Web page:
Stack Overflow is a community of 4.7 million programmers, just like you, helping each other.

Join them; it only takes a minute:

Sign up
Join the Stack Overflow community to:
  1. Ask programming questions
  2. Answer and help your peers
  3. Get recognized for your expertise

I have a view that pulls around 1mil of records; and it takes around 15 minutes for temp table to be created. Nevertheless, only 1 of my CPU cores shows load, the other 7cores are available. How can I use all cores for this process?

create table feed_03_tmp as SELECT *  FROM feed_03;
share|improve this question
    
Are you CPU bound or IO bound? And did you optimize you configuration parameters for your workload? – Frank Heikens Jul 25 '12 at 4:40
    
Depending on the view and the query plan you can try to give that client more RAM to work with: set work_mem to '1GB'. – A.H. Jul 25 '12 at 10:32
    
Setting work_mem very high does help sometimes, but is generally not a good advice. It all depends on the view-definition: if a merge-join is possible, that should be preferred (IMHO), especially for large result-sets. – wildplasser Jul 25 '12 at 14:10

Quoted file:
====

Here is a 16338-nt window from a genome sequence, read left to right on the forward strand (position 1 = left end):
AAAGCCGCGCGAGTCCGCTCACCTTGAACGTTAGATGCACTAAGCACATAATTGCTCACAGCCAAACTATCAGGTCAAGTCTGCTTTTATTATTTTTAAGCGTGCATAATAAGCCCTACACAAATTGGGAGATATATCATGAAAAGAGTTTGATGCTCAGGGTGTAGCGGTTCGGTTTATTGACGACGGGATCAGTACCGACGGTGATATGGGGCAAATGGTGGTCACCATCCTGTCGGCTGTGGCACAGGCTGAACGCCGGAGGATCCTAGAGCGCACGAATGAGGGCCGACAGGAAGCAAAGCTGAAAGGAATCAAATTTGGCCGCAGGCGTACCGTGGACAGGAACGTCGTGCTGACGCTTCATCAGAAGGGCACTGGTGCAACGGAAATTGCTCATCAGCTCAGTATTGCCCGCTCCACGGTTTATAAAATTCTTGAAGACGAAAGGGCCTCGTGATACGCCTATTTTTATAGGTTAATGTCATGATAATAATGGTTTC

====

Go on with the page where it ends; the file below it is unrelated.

up vote 1 down vote accepted

PostgreSQL backends are single threaded and there is one backend per client so a single client can only use a single core. However for such a simple query I am pretty sure you are IO bound. If you are IO-bound the one core doing the work will be below 100% load if it is constantly at 100% you are CPU bound.

You could use more then one core by opening multiple connections and let each copy a selection of rows but as I said it is probably not going to help. Note that each connection will be in it's own transaction.

To improve IO you may benefit from storing your temp tables on a seperate drive. To do this create a tablespace on a second drive and add a TABLESPACE clause to your create table statement.

CREATE TABLE feed_03_tmp 
  TABLESPACE my_temp_tablespace
  AS SELECT *  FROM feed_03;

BTW: the postgresql developers are experimenting with introducing multithreading but it probably will take sometime for it to get widely used and make it into a release.

share|improve this answer

Your Answer

 
discard

By posting your answer, you agree to the privacy policy and terms of service.

Not the answer you're looking for? Browse other questions tagged or ask your own question.